Aspirus | Aspire | Fall 2018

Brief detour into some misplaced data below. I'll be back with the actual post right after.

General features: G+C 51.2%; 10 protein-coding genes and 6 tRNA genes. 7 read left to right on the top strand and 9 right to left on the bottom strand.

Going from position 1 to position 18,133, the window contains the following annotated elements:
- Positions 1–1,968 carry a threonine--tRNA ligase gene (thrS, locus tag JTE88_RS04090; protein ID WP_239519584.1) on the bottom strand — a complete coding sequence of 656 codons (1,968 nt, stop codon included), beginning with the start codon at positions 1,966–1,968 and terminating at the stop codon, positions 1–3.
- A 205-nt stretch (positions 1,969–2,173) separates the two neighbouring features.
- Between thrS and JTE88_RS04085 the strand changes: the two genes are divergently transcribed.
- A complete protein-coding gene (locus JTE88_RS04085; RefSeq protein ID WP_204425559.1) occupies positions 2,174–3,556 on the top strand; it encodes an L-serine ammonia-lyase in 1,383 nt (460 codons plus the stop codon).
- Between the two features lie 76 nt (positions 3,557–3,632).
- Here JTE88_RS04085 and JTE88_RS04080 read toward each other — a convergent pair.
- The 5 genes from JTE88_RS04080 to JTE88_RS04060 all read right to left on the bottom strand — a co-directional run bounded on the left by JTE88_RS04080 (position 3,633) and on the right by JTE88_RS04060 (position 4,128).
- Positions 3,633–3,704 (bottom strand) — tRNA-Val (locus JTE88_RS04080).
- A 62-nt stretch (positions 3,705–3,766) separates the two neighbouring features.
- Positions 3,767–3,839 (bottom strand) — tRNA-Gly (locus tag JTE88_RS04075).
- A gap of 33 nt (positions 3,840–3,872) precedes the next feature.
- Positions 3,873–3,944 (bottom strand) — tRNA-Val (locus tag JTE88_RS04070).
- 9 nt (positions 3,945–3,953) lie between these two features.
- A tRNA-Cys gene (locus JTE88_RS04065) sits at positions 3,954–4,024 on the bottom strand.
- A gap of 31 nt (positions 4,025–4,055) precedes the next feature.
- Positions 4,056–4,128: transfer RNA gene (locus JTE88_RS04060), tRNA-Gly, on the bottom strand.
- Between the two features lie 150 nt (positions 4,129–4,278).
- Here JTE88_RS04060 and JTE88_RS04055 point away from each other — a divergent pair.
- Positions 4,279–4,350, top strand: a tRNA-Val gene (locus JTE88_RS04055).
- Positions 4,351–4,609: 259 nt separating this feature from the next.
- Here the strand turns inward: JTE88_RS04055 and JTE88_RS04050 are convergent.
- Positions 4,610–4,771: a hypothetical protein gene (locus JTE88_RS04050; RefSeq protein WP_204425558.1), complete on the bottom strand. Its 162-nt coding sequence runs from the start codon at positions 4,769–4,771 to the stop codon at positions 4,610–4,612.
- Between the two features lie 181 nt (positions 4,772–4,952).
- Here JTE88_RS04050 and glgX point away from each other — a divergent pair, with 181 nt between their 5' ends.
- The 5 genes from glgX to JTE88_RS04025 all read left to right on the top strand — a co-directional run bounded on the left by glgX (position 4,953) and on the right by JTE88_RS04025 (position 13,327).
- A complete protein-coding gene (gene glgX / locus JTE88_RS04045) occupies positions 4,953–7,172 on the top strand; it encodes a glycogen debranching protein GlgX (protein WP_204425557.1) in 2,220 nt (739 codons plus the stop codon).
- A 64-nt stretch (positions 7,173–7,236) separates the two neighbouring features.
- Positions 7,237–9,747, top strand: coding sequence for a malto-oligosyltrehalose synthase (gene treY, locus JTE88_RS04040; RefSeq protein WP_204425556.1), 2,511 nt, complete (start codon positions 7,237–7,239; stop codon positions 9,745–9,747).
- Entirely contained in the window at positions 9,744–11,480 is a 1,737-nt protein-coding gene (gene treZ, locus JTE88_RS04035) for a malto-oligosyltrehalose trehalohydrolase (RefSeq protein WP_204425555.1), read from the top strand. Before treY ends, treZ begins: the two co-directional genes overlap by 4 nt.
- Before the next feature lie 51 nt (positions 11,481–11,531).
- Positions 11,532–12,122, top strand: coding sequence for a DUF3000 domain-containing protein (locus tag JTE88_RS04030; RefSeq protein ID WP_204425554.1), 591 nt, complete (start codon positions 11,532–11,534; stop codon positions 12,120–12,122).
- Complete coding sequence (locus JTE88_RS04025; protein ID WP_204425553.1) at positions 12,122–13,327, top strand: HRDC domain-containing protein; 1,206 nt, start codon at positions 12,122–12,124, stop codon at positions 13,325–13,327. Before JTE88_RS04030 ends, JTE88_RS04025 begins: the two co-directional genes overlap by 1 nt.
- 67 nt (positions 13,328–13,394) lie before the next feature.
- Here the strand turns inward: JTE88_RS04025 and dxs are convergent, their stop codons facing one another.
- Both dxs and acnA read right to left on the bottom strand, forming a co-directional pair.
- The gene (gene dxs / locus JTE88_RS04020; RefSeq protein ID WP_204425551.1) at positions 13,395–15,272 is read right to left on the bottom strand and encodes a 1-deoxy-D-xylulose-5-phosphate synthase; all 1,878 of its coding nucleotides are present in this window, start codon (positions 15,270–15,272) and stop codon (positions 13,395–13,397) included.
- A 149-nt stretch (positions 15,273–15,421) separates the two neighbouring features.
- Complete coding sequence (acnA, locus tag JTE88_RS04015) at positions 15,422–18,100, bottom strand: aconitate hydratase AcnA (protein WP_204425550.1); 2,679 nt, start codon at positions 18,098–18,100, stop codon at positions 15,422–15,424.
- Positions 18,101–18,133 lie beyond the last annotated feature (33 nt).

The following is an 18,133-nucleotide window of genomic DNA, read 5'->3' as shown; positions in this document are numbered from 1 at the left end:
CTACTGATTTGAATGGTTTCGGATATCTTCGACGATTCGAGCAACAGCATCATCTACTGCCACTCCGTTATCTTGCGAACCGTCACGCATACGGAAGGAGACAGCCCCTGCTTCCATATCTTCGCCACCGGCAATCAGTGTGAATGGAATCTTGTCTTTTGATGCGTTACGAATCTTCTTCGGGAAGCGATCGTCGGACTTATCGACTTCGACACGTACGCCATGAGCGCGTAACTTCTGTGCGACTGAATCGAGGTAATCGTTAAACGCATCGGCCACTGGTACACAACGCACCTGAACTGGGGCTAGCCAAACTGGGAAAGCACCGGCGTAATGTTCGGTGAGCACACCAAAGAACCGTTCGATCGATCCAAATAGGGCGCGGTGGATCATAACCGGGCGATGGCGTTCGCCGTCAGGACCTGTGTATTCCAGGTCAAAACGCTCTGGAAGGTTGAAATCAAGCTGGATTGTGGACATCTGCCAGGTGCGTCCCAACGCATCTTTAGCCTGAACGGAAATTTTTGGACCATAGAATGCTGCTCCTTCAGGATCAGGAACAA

FAMILY meals have a lot of competition—especially with school back in session—from soccer games, piano lessons, homework and the schedules of working parents. Still, if you’re a mom or a dad, it’s important not to let those commitments crowd out family meals altogether. Andrew Snider, MD, a family medicine physician at Aspirus clinics in Antigo and Birnamwood, has four children of his own. He believes in family mealtime. Research shows that kids who regularly eat family meals are more likely to have healthy diets than those who don’t. Shared meals also give families the chance to talk and grow closer. And that may explain why they help protect kids from behavioral problems and even substance abuse. So do your best to eat as a family at least a few times a week. Here are some tips from Dr. Snider on how to fit in time together—and put healthy food on the table, even when you’re rushed: Andrew Snider, MD Make mealtime GOODFOOD, GOODTIMES Go online to recipes to find recipe ideas for yourself or the whole family. Serve no-fuss meals with nutritious foods. Try rotisserie chicken with frozen peas and potatoes. A sandwich—even at dinner—is OK too. Just use whole-grain bread, stuff it with veggies and lean meat, and serve it with a piece of fruit. Source: Academy of Nutrition and Dietetics Plan ahead. Pick times when everybody’s available for a meal, and be sure everyone knows to be home at a certain time. If conflicts rule out dinner, try breakfast, especially on weekends. Let everybody pitch in. For example, young kids can wash the veggies, and older kids can do the chopping. family time Studies have shown that if you give children a plate with fruits and vegetables on it—in the correct portions—they will consume more. 4 aspire Fall 2018